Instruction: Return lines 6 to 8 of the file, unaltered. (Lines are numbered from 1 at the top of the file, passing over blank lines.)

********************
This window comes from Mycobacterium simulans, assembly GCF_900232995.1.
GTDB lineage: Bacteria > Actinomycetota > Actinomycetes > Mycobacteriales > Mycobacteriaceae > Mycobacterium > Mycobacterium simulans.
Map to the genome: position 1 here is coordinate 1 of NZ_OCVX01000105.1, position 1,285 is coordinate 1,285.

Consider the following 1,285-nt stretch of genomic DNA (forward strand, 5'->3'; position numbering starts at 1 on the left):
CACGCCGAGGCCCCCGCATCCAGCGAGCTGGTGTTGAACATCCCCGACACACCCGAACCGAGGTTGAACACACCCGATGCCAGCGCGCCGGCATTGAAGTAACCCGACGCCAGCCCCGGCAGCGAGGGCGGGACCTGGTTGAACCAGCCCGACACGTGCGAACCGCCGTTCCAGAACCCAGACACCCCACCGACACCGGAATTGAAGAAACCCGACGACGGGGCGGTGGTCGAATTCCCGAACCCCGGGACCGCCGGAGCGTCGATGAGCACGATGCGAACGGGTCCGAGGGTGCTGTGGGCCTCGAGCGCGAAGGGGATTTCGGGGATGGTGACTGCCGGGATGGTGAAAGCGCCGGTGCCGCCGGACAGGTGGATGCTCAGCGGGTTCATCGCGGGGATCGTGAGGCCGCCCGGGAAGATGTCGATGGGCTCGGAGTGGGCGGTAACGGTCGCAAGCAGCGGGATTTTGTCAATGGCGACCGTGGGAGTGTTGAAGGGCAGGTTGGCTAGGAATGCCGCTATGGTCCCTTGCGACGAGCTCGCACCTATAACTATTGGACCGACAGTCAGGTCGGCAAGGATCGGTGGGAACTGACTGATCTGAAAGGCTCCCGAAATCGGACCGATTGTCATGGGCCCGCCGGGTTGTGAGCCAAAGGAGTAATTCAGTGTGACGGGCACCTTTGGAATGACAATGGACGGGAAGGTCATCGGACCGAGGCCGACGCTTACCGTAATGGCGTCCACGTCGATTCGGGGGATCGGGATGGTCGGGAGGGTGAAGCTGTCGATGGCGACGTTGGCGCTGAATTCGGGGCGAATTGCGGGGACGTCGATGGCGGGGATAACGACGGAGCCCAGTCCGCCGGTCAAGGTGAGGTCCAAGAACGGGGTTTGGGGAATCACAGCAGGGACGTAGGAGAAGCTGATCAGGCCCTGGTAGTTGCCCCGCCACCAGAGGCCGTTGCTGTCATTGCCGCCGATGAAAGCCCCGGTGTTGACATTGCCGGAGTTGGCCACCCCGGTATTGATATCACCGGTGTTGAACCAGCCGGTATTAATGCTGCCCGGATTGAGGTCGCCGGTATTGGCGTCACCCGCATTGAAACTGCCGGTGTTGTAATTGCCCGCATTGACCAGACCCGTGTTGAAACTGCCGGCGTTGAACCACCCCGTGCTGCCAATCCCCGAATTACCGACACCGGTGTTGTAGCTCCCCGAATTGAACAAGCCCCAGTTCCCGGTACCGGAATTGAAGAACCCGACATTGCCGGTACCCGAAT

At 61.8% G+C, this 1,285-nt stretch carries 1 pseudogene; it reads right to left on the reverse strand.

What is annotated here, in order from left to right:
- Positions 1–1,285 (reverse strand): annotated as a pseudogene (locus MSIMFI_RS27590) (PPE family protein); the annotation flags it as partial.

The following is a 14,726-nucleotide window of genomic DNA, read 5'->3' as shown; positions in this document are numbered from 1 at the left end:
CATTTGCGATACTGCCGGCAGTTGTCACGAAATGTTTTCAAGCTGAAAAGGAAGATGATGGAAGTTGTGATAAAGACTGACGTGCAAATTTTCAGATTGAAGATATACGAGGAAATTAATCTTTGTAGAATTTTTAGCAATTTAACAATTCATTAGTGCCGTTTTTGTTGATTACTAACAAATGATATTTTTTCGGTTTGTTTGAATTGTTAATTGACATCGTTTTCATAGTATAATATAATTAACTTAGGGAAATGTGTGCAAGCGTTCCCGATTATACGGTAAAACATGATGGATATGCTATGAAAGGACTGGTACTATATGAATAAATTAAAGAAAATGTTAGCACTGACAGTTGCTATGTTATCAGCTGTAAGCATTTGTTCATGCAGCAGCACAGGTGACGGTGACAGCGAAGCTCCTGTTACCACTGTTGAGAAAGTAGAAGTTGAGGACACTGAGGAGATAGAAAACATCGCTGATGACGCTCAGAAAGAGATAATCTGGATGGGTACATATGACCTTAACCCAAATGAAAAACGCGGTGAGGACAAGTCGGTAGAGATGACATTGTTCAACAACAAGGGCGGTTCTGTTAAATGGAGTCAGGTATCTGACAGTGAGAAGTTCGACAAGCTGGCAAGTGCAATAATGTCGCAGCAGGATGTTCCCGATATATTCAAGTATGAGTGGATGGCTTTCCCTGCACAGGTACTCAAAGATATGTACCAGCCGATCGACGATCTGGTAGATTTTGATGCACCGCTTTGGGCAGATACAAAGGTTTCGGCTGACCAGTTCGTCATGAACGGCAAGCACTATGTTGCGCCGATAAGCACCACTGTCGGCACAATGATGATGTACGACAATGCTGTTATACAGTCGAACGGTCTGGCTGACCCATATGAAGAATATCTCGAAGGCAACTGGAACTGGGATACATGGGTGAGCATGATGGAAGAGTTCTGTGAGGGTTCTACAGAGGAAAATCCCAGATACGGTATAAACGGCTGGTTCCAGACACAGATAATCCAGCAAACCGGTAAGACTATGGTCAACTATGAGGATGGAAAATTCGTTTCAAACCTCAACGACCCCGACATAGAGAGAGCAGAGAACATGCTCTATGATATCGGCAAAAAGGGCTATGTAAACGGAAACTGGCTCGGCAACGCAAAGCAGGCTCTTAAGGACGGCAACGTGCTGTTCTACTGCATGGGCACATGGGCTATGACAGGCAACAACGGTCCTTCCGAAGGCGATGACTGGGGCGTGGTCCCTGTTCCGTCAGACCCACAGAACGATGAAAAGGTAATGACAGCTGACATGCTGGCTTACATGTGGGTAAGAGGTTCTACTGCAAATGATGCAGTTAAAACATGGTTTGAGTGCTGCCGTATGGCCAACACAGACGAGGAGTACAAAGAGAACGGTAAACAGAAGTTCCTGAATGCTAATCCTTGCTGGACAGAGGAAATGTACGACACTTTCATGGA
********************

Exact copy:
At 61.8% G+C, this 1,285-nt stretch carries 1 pseudogene; it reads right to left on the reverse strand.

What is annotated here, in order from left to right:
- Positions 1–1,285 (reverse strand): annotated as a pseudogene (locus MSIMFI_RS27590) (PPE family protein); the annotation flags it as partial.